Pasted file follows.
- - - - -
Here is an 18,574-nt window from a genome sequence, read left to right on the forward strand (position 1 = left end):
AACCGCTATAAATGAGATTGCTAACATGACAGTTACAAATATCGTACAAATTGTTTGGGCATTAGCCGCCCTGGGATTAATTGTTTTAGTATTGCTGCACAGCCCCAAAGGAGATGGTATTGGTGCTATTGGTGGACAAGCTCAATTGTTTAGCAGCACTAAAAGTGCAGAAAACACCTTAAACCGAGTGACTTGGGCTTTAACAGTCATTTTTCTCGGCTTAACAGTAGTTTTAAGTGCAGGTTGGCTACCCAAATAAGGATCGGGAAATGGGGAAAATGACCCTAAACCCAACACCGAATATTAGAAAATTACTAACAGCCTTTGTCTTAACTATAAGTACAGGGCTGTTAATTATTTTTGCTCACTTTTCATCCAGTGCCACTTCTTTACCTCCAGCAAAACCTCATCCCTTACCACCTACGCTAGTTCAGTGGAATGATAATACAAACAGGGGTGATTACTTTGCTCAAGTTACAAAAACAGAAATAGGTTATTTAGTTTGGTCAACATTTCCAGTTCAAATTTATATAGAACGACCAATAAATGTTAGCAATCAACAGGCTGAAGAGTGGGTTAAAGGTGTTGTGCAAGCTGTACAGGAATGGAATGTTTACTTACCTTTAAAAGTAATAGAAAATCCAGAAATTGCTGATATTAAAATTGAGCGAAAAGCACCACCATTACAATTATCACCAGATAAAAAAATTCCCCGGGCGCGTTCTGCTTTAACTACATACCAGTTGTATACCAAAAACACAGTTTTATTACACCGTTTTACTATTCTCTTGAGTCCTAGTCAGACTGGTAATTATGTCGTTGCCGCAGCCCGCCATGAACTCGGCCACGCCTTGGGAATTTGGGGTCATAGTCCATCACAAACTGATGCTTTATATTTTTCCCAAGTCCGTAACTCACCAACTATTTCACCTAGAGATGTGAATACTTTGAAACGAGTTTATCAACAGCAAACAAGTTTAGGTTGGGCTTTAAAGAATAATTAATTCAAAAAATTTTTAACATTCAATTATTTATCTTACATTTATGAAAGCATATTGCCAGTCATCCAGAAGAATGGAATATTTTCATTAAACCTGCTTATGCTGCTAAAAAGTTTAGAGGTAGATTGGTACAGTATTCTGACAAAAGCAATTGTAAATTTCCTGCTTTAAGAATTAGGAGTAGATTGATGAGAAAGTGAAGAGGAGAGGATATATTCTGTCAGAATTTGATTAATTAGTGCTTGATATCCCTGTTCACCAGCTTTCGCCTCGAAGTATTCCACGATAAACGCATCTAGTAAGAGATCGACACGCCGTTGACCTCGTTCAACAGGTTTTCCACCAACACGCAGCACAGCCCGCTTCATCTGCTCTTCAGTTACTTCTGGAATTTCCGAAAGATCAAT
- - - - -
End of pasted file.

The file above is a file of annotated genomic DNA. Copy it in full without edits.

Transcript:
Here is an 18,574-nt window from a genome sequence, read left to right on the forward strand (position 1 = left end):
AACCGCTATAAATGAGATTGCTAACATGACAGTTACAAATATCGTACAAATTGTTTGGGCATTAGCCGCCCTGGGATTAATTGTTTTAGTATTGCTGCACAGCCCCAAAGGAGATGGTATTGGTGCTATTGGTGGACAAGCTCAATTGTTTAGCAGCACTAAAAGTGCAGAAAACACCTTAAACCGAGTGACTTGGGCTTTAACAGTCATTTTTCTCGGCTTAACAGTAGTTTTAAGTGCAGGTTGGCTACCCAAATAAGGATCGGGAAATGGGGAAAATGACCCTAAACCCAACACCGAATATTAGAAAATTACTAACAGCCTTTGTCTTAACTATAAGTACAGGGCTGTTAATTATTTTTGCTCACTTTTCATCCAGTGCCACTTCTTTACCTCCAGCAAAACCTCATCCCTTACCACCTACGCTAGTTCAGTGGAATGATAATACAAACAGGGGTGATTACTTTGCTCAAGTTACAAAAACAGAAATAGGTTATTTAGTTTGGTCAACATTTCCAGTTCAAATTTATATAGAACGACCAATAAATGTTAGCAATCAACAGGCTGAAGAGTGGGTTAAAGGTGTTGTGCAAGCTGTACAGGAATGGAATGTTTACTTACCTTTAAAAGTAATAGAAAATCCAGAAATTGCTGATATTAAAATTGAGCGAAAAGCACCACCATTACAATTATCACCAGATAAAAAAATTCCCCGGGCGCGTTCTGCTTTAACTACATACCAGTTGTATACCAAAAACACAGTTTTATTACACCGTTTTACTATTCTCTTGAGTCCTAGTCAGACTGGTAATTATGTCGTTGCCGCAGCCCGCCATGAACTCGGCCACGCCTTGGGAATTTGGGGTCATAGTCCATCACAAACTGATGCTTTATATTTTTCCCAAGTCCGTAACTCACCAACTATTTCACCTAGAGATGTGAATACTTTGAAACGAGTTTATCAACAGCAAACAAGTTTAGGTTGGGCTTTAAAGAATAATTAATTCAAAAAATTTTTAACATTCAATTATTTATCTTACATTTATGAAAGCATATTGCCAGTCATCCAGAAGAATGGAATATTTTCATTAAACCTGCTTATGCTGCTAAAAAGTTTAGAGGTAGATTGGTACAGTATTCTGACAAAAGCAATTGTAAATTTCCTGCTTTAAGAATTAGGAGTAGATTGATGAGAAAGTGAAGAGGAGAGGATATATTCTGTCAGAATTTGATTAATTAGTGCTTGATATCCCTGTTCACCAGCTTTCGCCTCGAAGTATTCCACGATAAACGCATCTAGTAAGAGATCGACACGCCGTTGACCTCGTTCAACAGGTTTTCCACCAACACGCAGCACAGCCCGCTTCATCTGCTCTTCAGTTACTTCTGGAATTTCCGAAAGATCAAT